Top Ten Tuesday is a weekly meme hosted by The Broke and the Bookish. This week’s topic:
10 series I want to start but haven’t
There are many series I want to start and I’ve seen several mentioned in blog posts I read this morning. I tried leaving comments on some, but I think WordPress is blocking me from commenting on posts because none of my comments show up after I submit them. It’s highly frustrating because I’ve already forgotten what I said on those posts. Has anyone else encountered this problem? If so, how did you fix it?
Anyway, here are 10 series that quickly came to mind:
Kings of the Wyld, published earlier this year, is Brandon Eames’s debut novel about a band of old mercenaries who go off on an adventure to rescue a friend’s daughter. I really want to read this one because of how funny I’ve heard it is. I plan to read it some time this summer.
Though Robert Holdstock’s Mythago Wood was published in 1984, I’ve never heard anything about it prior to seeing and purchasing the novel on Book Outlet a couple weeks ago. It’s the book’s title that made me interested enough to purchase it, but the synopsis helped to heighten my curiousity. I still don’t know much about the story, but this post over on Fabulous Realms was helpful. Actually, it made me more eager to read the book.
I’ve only seen positive reviews of these books, which begins with A Natural History of Dragons and is about a woman, Lady Trent, who is a dragon naturalist. I think my interest in it was heightened after reading In Search of Lost Dragons by Élian Black’Mor and Carine-M, a graphic novel about a journalist documenting the existence of dragons, because I thought the format for both is similar in that we read the protagonist’s journal.
I’ve often heard of Naomi Novik’s His Majesty’s Dragon but never thought to pick up the book. All I know of it is that a guy bonds with a dragon. I have heard the book is good and have been interested in reading it one day because it’s often mentioned on lists I’ve seen that recommend books with dragons.
The Final Empire starts Brandon Sanderson’s Mistborn series in which characters perform magic by manipulating metal… That’s all I know of it though I’ve watched and read many reviews of the book. For some reason, the metal magic is the only thing that stuck with me. I guess that’s because it’s quite different from the magic I usually see in fantasy.
I’ve heard nothing but great things about Patrick Rothfuss’s The Name of the Wind. Like Sanderson’s Final Empire, I learned of this series on BookTube, which praised it so highly and so often that I bought the book. I believe I’ll enjoy it as well. I gather that it’s a coming-of-age tale about how a boy becomes the “most notorious wizard” in the world. I love those sort of stories.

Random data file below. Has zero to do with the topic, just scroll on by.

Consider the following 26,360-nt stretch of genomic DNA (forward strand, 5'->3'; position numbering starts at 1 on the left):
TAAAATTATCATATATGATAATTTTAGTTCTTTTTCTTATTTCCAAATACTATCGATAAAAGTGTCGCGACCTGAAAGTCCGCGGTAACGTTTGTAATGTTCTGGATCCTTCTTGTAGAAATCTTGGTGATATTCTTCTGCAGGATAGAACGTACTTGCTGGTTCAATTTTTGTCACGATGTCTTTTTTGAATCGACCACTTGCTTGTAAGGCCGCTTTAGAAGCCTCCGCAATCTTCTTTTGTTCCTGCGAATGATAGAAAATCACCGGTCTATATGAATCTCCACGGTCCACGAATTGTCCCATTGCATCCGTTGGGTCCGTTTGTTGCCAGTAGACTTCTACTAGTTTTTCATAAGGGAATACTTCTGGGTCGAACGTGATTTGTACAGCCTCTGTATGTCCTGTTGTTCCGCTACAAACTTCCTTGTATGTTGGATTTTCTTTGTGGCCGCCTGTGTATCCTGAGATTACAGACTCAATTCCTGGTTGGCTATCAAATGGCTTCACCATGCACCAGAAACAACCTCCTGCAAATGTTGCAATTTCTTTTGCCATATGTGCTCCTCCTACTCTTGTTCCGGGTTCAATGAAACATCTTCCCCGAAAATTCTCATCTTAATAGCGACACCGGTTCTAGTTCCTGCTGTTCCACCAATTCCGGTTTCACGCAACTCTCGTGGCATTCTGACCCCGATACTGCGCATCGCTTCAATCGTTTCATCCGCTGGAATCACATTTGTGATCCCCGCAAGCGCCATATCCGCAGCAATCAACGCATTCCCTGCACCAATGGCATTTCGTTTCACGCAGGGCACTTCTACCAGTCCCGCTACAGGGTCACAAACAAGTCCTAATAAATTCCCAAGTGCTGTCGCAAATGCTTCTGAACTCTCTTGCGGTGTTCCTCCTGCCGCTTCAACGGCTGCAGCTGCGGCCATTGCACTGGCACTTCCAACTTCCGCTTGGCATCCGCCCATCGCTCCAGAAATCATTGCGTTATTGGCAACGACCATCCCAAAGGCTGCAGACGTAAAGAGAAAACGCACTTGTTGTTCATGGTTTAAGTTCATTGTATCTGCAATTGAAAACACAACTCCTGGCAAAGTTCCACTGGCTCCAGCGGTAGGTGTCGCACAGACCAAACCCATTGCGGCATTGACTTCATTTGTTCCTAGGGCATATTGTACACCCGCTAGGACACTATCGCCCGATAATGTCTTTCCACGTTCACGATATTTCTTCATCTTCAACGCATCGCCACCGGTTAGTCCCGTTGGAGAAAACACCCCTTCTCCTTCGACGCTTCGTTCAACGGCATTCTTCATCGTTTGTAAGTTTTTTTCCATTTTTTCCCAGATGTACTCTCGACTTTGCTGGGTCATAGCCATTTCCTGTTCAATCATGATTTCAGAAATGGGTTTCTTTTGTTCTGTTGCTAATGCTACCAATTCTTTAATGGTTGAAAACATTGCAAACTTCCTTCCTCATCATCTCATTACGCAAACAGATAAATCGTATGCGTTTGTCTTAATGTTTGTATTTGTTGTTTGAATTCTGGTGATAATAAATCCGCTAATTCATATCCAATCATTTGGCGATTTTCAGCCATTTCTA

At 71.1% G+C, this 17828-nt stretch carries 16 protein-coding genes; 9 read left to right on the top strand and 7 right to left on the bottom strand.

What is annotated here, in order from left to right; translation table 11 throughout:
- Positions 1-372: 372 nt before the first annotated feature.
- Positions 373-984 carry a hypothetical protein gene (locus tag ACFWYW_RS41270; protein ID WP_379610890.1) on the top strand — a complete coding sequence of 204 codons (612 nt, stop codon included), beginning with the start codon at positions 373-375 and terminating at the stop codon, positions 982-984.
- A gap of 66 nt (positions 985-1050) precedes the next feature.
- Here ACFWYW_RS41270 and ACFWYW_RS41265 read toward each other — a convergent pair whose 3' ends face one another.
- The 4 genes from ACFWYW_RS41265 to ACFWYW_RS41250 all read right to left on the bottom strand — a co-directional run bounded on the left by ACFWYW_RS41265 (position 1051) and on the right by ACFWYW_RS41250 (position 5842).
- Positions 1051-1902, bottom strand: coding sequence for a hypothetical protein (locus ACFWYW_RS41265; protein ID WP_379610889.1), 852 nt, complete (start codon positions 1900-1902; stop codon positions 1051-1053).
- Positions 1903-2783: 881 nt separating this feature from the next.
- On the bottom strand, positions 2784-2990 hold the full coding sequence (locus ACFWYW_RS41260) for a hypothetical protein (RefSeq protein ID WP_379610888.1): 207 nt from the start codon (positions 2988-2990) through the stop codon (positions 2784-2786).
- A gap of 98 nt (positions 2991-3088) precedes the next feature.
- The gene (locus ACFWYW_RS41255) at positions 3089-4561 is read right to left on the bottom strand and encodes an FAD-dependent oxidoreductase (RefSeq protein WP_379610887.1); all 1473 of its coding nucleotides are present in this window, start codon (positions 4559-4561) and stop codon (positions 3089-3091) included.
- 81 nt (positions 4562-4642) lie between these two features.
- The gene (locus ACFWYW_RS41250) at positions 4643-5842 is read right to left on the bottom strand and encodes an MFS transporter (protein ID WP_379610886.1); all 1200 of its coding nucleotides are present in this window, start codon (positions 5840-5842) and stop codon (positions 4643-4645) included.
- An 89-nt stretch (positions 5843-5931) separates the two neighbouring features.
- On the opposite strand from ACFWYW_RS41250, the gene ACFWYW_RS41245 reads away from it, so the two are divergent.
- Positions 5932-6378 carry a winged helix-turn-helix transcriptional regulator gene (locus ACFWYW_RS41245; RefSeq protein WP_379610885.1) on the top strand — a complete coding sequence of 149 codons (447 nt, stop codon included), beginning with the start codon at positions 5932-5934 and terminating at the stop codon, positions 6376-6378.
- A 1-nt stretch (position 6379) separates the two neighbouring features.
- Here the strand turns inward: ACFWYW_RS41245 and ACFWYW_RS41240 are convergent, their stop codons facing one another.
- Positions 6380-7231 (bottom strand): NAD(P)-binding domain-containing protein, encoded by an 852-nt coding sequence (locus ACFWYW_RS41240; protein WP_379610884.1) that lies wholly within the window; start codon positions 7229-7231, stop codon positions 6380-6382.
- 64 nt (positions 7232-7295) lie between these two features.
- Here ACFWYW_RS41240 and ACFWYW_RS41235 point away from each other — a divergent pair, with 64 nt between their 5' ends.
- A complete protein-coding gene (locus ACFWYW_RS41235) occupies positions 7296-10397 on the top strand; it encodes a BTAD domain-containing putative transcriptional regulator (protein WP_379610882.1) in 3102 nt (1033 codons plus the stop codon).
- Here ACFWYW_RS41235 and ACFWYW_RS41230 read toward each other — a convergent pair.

I learned of Libba Bray’s supernatural series when the second novel, Lair of Dreams, was published in 2015. The hype got to me, so I bought the book intending to read it “soon.” Of course, that didn’t happen but I’d still like to give it a go. Set in Manhattan in the 1920s, it’s about a girl who’s exiled from her hometown and sent to live with her uncle in NYC, where she discovers her powers can help to catch a serial killer.
The trilogy begins with Ronlyn Domingue’s The Mapmaker’s War, which is about a mapmaker who discovers a secret kingdom that lives in peace but among great wealth. When she shares this knowledge, the kingdom is threatened and the mapmaker is exiled for treason when she tries to warn them. I haven’t yet read the book, but I’m still interested in the story. I haven’t heard it mentioned much, though.
I can’t believe I haven’t yet read Rachel E. Carter’s First Year, which begins the Black Mage series, a YA fantasy series about a girl who seeks to become a mage. I’ve often seen these books compared to Tamora Pierce’s Song of the Lioness series, which is an old favorite, so I’d live to give First Year a try.
I’ve wanted to read Gail Carriger’s Soulless since the beginning of time, but have procrastinated on it because I wonder if I won’t like it. For some reason, I keep thinking of Pride & Prejudice whenever I think of it, which, for me, isn’t a good thing because I don’t like Pride & Prejudice. I look forward to starting it soon, maybe next month, since I’ve forgotten what it’s about. That’s probably best.